5. Springfield, Missouri

Skyline Of Downtown Spring field Missouri
  • Metro population: 470,300
  • Median home price: $185,300
  • Median monthly rent: $1,088
  • Rental vacancy rate: 5.6%

Springfield, Missouri is experiencing a real shortage in its housing supply, and not just because of strong buyer demand. New construction had all but ceased as a result of the Great Recession, which has further constricted the city’s inventory. However, with Springfield’s unemployment rate at 3.6%, which is lower than 90% of the country, and job growth in the top 15% of the country, building has started up again. Now, finding available land is an increasing struggle. But home prices in the area are still quite affordable.

6. St. George, Utah

View From Pioneer Park
  • Metro population: 177,556
  • Median home price: $393,600
  • Median monthly rent: $1,388
  • Rental vacancy rate: 3.6%

St. George has become one of the best places to retire thanks to the beauty of its natural surroundings and the presence of its numerous national parks, museums and golf courses. The city’s population has increased by 3.9% in the last year and 19.4% in the last 5 years. Homes in the area have appreciated by 15.9% in 1 year, and given the fact that the city is in the top 1% of the country for population growth, it seems likely that this rise in values will continue.

7. Cincinnati, Ohio

Cincinnati Skyline And Ohio River
  • Metro population: 2,198,450
  • Median home price: $218,000
  • Median monthly rent: $1,310
  • Rental vacancy rate: 4.8%

Cincinnati is one of the best cities to live in Ohio, but home prices have been rising, making it also a great city to invest in real estate. The rate of appreciation over the last year was 13.8%, which is higher than 85% of the country. As a result, a growing number of Cincinnatians have been priced out of the market. Unable to find affordable housing, prospective home buyers have instead been forced to rent. Now, rents have skyrocketed, and the market has become severely undersupplied. According to The Enquirer, 62% of Cincinnati households currently rent their home, which makes the city a strong choice for real estate investment.

8. Waco, Texas

Waco Texas On Water
  • Metro population: 273,920
  • Median home price: $184,400
  • Median monthly rent: $1,252
  • Rental vacancy rate: 4.6%

The housing market in Waco has been hot, as the city has been attracting more buyers from out of town. Believe it or not, much of the renewed interest in Waco was sparked by Chip and Joanna Gaines. Their HGTV show “Fixer Upper” has helped to rebrand the small city and breathe new life into its amenities. While home prices have increased by 51.3% in the last 5 years, the median home price in Waco is still 27.1% below the U.S. metro average, making properties seem all the more attractive to out-of-towners.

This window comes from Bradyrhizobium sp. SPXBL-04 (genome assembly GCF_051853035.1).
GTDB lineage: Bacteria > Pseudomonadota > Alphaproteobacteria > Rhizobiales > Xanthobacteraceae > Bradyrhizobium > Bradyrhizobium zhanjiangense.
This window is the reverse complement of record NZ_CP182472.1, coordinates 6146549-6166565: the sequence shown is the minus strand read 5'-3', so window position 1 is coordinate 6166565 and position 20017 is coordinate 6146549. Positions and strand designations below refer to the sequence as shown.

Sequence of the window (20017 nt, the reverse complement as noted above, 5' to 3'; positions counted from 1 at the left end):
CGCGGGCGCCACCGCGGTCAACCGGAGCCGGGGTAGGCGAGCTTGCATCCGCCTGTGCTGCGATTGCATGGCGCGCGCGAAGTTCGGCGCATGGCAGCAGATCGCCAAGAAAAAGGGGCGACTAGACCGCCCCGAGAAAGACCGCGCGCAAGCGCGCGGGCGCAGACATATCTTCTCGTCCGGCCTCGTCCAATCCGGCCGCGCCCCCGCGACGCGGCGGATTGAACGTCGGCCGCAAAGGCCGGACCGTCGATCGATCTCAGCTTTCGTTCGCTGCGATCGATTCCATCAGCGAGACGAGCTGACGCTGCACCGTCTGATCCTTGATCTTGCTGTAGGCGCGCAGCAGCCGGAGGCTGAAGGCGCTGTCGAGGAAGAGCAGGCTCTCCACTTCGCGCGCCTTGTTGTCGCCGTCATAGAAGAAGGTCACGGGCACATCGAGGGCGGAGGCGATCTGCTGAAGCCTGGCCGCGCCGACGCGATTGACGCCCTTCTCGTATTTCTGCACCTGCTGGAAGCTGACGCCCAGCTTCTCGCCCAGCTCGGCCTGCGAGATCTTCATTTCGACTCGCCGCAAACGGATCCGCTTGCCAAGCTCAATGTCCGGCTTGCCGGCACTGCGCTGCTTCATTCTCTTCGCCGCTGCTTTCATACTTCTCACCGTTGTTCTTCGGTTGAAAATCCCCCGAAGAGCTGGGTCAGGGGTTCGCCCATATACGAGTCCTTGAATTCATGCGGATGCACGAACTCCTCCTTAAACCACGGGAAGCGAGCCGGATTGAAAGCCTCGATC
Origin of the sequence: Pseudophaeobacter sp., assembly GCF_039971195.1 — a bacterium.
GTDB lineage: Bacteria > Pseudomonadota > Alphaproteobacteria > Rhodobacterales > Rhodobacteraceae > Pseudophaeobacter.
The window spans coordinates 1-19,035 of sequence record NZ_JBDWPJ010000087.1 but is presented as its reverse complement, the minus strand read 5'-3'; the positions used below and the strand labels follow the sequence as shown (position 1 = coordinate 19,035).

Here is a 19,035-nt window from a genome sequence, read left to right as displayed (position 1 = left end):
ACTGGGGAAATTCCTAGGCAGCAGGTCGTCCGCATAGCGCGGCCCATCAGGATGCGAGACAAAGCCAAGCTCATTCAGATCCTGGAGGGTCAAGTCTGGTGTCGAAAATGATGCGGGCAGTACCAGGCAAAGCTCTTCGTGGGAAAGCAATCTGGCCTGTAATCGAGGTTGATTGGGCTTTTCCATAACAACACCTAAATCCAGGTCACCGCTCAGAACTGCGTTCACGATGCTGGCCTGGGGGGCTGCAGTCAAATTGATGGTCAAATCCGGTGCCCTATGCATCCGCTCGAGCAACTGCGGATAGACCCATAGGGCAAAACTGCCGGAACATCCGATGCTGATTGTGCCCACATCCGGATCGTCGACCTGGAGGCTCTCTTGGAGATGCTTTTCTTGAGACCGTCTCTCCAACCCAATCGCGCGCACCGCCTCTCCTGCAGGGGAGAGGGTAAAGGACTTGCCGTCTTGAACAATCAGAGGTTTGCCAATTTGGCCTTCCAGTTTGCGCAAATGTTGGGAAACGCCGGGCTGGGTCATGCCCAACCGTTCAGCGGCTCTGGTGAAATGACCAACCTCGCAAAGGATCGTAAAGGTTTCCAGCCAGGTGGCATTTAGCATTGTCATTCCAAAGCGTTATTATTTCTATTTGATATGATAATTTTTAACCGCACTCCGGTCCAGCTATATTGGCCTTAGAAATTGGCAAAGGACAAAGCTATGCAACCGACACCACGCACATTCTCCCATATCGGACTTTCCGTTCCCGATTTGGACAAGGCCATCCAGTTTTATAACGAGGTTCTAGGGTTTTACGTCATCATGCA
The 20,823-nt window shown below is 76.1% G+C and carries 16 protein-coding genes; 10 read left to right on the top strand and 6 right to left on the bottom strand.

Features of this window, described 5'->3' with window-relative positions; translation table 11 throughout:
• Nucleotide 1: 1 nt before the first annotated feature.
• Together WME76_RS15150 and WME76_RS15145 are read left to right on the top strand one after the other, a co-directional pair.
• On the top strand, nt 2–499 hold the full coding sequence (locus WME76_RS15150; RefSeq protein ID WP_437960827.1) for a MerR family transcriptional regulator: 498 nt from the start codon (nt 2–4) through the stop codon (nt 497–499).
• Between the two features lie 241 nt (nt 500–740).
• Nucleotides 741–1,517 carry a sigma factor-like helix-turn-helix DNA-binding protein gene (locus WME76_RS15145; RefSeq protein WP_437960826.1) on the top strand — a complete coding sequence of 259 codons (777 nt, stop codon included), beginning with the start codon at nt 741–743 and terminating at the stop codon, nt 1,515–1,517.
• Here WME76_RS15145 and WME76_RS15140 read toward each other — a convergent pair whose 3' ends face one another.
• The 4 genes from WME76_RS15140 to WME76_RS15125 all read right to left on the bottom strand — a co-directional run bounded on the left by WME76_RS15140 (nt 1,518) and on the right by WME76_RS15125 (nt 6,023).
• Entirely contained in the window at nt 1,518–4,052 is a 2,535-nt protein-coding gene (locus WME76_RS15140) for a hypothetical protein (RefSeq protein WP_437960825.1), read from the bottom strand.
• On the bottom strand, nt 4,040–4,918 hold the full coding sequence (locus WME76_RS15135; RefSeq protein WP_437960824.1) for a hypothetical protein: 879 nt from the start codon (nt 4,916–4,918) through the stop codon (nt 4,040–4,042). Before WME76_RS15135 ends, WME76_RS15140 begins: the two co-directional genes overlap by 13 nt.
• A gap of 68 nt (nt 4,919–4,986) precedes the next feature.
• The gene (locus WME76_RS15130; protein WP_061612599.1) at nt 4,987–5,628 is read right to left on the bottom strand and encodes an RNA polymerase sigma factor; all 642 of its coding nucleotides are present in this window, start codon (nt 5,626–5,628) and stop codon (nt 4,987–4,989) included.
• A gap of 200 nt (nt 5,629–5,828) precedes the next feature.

9. Knoxville, Tennessee

Knoxville Tennessee Downtown Skyline
  • Metro population: 892,366
  • Median home price: $219,000
  • Median monthly rent: $1,360
  • Rental vacancy rate: 6.0%

In Knoxville, first-time home buyers are struggling, as homes in the $100,000-$200,000 range are in the highest demand, and many can’t afford to increase their offers to beat out the competition. As buyers lose out on available homes, they must turn to rentals. But even the rental market is feeling the squeeze. Since landlords can get higher prices for their properties, they’re turning to sell, which is further constricting the supply of rental properties. Waitlists have become an unfortunate reality for renters, as have high rents, which have increased about 4.1% month-over-month.

10. Provo-Orem, Utah

Provo Utah Downtown On Center Street
  • Metro population: 648,252
  • Median home price: $427,300
  • Median monthly rent: $1,430
  • Rental vacancy rate: 4.0%

Home prices in Provo-Orem may be in the top 10% of the country already, but there seem to be clear signs that indicate that housing prices are still on the rise. The population has been growing rapidly, as have job opportunities in the area. The metro area is in the top 5% of the country for population growth and the top 1% for job growth. With the metro’s unemployment rate currently at 2.5%, which is lower than 99.8% of the country, Provo-Orem’s economy has been thriving.

11. Sheboygan, Wisconsin

Aerial Sunset View Of Sheboygan
  • Metro population: 115,340
  • Median home price: $174,900
  • Median monthly rent: $985
  • Rental vacancy rate: 2.6%

Median monthly rents in Sheboygan may be in the bottom 10% of the country, but home prices are also lower than nearly 70% of the rest of the United States. Yet, a high percent of the city’s rental properties are occupied - Sheboygan is in the top 4% of the country for its rental vacancy rate. According to an affordable housing market study conducted by MSA Professional Services, Inc., rental units make up 39% of Sheboygan’s housing stock, but the city will need to add 401-1,023 units by 2030 to meet the demand.